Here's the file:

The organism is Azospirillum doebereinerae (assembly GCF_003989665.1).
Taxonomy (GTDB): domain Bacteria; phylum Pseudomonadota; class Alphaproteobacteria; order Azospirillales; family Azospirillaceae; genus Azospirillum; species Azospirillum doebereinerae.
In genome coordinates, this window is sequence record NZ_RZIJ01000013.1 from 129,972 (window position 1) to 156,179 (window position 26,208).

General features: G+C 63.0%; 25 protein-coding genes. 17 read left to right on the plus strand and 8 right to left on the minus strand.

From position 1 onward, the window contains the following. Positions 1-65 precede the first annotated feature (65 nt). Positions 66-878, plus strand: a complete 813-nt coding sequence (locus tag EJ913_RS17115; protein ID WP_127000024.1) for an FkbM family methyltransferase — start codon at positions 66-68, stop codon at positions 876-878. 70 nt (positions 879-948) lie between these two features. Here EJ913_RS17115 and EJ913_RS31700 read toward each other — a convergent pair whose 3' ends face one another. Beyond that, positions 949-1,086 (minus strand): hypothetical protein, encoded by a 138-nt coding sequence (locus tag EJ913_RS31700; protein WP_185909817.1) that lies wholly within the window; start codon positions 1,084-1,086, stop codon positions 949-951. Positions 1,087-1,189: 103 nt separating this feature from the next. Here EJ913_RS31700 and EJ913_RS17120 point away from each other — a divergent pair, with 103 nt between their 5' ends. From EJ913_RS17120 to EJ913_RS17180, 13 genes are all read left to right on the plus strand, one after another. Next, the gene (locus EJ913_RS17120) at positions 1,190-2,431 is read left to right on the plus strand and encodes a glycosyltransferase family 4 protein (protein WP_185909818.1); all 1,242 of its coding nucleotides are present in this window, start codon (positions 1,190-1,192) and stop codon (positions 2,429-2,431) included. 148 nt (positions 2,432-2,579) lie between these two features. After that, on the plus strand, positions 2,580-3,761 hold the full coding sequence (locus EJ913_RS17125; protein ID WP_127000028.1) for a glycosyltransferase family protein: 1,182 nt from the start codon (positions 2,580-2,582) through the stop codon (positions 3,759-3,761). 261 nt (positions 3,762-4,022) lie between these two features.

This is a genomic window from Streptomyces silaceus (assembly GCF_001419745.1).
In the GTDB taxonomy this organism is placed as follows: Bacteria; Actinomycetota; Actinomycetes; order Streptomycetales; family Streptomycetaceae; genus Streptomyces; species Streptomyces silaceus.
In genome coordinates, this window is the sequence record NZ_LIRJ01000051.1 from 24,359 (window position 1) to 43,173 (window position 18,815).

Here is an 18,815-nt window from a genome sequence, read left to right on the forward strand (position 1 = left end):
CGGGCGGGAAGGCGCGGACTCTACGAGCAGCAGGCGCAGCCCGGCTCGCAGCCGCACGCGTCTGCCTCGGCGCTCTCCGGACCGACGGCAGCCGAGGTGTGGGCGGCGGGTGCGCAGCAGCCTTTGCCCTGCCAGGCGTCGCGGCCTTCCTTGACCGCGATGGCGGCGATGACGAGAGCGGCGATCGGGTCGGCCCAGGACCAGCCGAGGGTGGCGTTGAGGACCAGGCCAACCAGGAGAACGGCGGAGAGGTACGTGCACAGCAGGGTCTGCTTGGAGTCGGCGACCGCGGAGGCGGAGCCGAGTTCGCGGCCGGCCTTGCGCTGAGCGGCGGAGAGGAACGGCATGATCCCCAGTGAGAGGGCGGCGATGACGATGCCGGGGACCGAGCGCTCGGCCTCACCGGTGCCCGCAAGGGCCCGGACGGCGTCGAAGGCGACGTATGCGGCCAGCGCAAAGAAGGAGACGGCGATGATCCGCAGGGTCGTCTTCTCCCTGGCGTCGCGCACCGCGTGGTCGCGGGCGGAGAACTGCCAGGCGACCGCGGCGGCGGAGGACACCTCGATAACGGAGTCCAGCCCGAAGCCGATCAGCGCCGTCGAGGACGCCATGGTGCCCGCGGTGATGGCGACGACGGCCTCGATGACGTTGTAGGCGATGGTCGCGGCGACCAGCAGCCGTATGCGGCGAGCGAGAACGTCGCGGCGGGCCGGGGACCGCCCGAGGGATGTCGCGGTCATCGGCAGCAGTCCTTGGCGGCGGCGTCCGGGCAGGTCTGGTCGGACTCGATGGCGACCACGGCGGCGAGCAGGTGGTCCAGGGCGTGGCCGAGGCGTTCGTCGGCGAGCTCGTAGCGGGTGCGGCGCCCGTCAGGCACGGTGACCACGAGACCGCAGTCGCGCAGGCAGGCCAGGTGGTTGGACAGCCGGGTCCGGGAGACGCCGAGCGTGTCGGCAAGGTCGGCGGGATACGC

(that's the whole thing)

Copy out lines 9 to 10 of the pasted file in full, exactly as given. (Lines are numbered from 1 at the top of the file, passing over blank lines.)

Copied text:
Here is an 18,815-nt window from a genome sequence, read left to right on the forward strand (position 1 = left end):
CGGGCGGGAAGGCGCGGACTCTACGAGCAGCAGGCGCAGCCCGGCTCGCAGCCGCACGCGTCTGCCTCGGCGCTCTCCGGACCGACGGCAGCCGAGGTGTGGGCGGCGGGTGCGCAGCAGCCTTTGCCCTGCCAGGCGTCGCGGCCTTCCTTGACCGCGATGGCGGCGATGACGAGAGCGGCGATCGGGTCGGCCCAGGACCAGCCGAGGGTGGCGTTGAGGACCAGGCCAACCAGGAGAACGGCGGAGAGGTACGTGCACAGCAGGGTCTGCTTGGAGTCGGCGACCGCGGAGGCGGAGCCGAGTTCGCGGCCGGCCTTGCGCTGAGCGGCGGAGAGGAACGGCATGATCCCCAGTGAGAGGGCGGCGATGACGATGCCGGGGACCGAGCGCTCGGCCTCACCGGTGCCCGCAAGGGCCCGGACGGCGTCGAAGGCGACGTATGCGGCCAGCGCAAAGAAGGAGACGGCGATGATCCGCAGGGTCGTCTTCTCCCTGGCGTCGCGCACCGCGTGGTCGCGGGCGGAGAACTGCCAGGCGACCGCGGCGGCGGAGGACACCTCGATAACGGAGTCCAGCCCGAAGCCGATCAGCGCCGTCGAGGACGCCATGGTGCCCGCGGTGATGGCGACGACGGCCTCGATGACGTTGTAGGCGATGGTCGCGGCGACCAGCAGCCGTATGCGGCGAGCGAGAACGTCGCGGCGGGCCGGGGACCGCCCGAGGGATGTCGCGGTCATCGGCAGCAGTCCTTGGCGGCGGCGTCCGGGCAGGTCTGGTCGGACTCGATGGCGACCACGGCGGCGAGCAGGTGGTCCAGGGCGTGGCCGAGGCGTTCGTCGGCGAGCTCGTAGCGGGTGCGGCGCCCGTCAGGCACGGTGACCACGAGACCGCAGTCGCGCAGGCAGGCCAGGTGGTTGGACAGCCGGGTCCGGGAGACGCCGAGCGTGTCGGCAAGGTCGGCGGGATACGC